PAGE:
However, white supremacy groups like the Klu Klux Klan have hijacked the identity of the Confederate flag over the years; linking it to their causes.

The Charleston shooter Dylann Roof was photographed holding it, and now people are demanding it be removed.

Once you have a national flag, it’s hard to change

New Zealand is discussing whether or not to get rid of the Union Jack, which is part of the design for their national flag. This dates back to when the United Kingdom ruled New Zealand. They are planning a referendum to decide whether or not to change the design. Good to see the important decisions are being made.

Things we flagged up; even if you don’t know the history of a National Flag it doesn’t matter all that much. New events constantly change the meaning of the flag.

Are people demanding the removal of the Confederate flag right to do so, or stupid? Is there really a link between the flag and the murders committed by Dylann Roof?

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When is a Hate Crime not a Hate Crime? When it’s a Terrorist Act…

OK, what’s a Hate Crime?

The organisation Stop Hate UK defines a “Hate Crime” as a crime “motivated by hostility or prejudice towards any aspect of a person’s identity”

These aspects can include; Race, Disability, Faith, Gender Identity and Sexual Orientation. Why can’t people just learn to get along?

So, can a racist attack be a Hate Crime?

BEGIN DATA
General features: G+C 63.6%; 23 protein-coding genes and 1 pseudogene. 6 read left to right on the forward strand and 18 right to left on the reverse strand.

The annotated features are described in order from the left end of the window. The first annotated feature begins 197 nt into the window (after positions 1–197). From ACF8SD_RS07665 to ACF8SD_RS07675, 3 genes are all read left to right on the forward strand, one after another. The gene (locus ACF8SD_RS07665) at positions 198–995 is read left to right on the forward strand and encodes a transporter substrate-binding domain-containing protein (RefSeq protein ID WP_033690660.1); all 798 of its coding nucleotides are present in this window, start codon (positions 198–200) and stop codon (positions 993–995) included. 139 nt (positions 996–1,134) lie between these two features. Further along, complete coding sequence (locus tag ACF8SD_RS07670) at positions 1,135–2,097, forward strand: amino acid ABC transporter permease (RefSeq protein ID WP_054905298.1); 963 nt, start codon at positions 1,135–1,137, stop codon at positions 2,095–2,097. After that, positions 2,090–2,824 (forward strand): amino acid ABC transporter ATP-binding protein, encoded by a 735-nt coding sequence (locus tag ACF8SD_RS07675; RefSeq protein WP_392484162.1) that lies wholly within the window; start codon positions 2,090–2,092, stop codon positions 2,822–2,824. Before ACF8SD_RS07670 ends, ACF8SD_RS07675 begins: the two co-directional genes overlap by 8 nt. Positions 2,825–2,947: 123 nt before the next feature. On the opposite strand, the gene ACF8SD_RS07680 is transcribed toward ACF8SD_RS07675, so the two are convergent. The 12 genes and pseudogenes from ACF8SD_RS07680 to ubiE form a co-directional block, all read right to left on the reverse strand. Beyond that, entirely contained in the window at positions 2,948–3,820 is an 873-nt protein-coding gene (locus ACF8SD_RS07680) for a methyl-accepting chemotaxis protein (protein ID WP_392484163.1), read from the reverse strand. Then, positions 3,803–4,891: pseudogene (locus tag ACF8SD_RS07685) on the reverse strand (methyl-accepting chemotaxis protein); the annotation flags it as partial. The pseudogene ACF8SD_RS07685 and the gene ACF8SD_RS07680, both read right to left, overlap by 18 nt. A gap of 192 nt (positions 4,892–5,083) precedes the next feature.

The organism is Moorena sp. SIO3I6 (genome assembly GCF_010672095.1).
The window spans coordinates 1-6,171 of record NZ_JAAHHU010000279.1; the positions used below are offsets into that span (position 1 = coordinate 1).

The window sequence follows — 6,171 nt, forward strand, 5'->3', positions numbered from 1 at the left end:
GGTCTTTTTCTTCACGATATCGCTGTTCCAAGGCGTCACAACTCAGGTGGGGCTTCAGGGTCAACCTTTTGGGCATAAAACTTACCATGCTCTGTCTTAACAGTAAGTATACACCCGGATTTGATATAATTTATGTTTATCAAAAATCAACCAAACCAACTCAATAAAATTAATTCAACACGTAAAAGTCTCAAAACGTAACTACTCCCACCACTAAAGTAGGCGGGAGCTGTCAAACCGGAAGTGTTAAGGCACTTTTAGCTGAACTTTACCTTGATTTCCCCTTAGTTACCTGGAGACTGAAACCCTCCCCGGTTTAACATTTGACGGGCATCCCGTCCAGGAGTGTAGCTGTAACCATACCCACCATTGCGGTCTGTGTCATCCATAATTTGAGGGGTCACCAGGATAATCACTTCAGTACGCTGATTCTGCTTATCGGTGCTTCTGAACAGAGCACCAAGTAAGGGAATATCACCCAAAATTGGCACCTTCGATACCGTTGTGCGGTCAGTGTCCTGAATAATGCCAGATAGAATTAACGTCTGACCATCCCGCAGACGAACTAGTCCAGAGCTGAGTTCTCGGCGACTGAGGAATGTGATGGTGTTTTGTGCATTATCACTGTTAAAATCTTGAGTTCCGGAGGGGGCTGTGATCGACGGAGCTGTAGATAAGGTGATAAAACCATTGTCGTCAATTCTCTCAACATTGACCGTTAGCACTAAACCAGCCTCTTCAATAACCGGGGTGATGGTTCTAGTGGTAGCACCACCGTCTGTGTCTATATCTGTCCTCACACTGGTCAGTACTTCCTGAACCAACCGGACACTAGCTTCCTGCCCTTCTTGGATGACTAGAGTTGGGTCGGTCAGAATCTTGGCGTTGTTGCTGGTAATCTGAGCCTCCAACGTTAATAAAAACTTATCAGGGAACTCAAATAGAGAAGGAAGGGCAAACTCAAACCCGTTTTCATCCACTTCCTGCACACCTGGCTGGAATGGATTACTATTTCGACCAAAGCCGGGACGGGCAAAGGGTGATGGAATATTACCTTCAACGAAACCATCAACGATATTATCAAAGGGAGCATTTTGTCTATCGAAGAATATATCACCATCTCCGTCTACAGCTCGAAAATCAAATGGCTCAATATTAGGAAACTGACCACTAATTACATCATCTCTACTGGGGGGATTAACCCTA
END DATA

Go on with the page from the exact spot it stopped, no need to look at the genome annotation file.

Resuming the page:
The difference between Racism and a Hate Crime. A black woman holds up a sign saying "Racism"

Doesn’t matter if it’s Racism or a Hate Crime. Just don’t.

For an act to be classed as a Hate Crime it has to break criminal law.

So if a physical attack is made because of a person’s skin colour, yes, it is a hate crime because the law has been broken.

However if a racist comment is made, it may be categorized as a Hate Incident.

If the police decide no law has been broken then it’s defined as an incident not a crime, but still motivated by hate.

Even though no laws are broken, you’ll still get in trouble. If reported to police they would still record this as a Non Crime Incident. Sorry, there’s no escape for being a racist.

What’s the difference between a Hate Crime and a Terrorist Attack?

The difference between a Hate Crime and Terrorism

Quite a big difference, actually.

Terrorism; the unofficial or unauthorized use of violence and intimidation in the pursuit of political aims.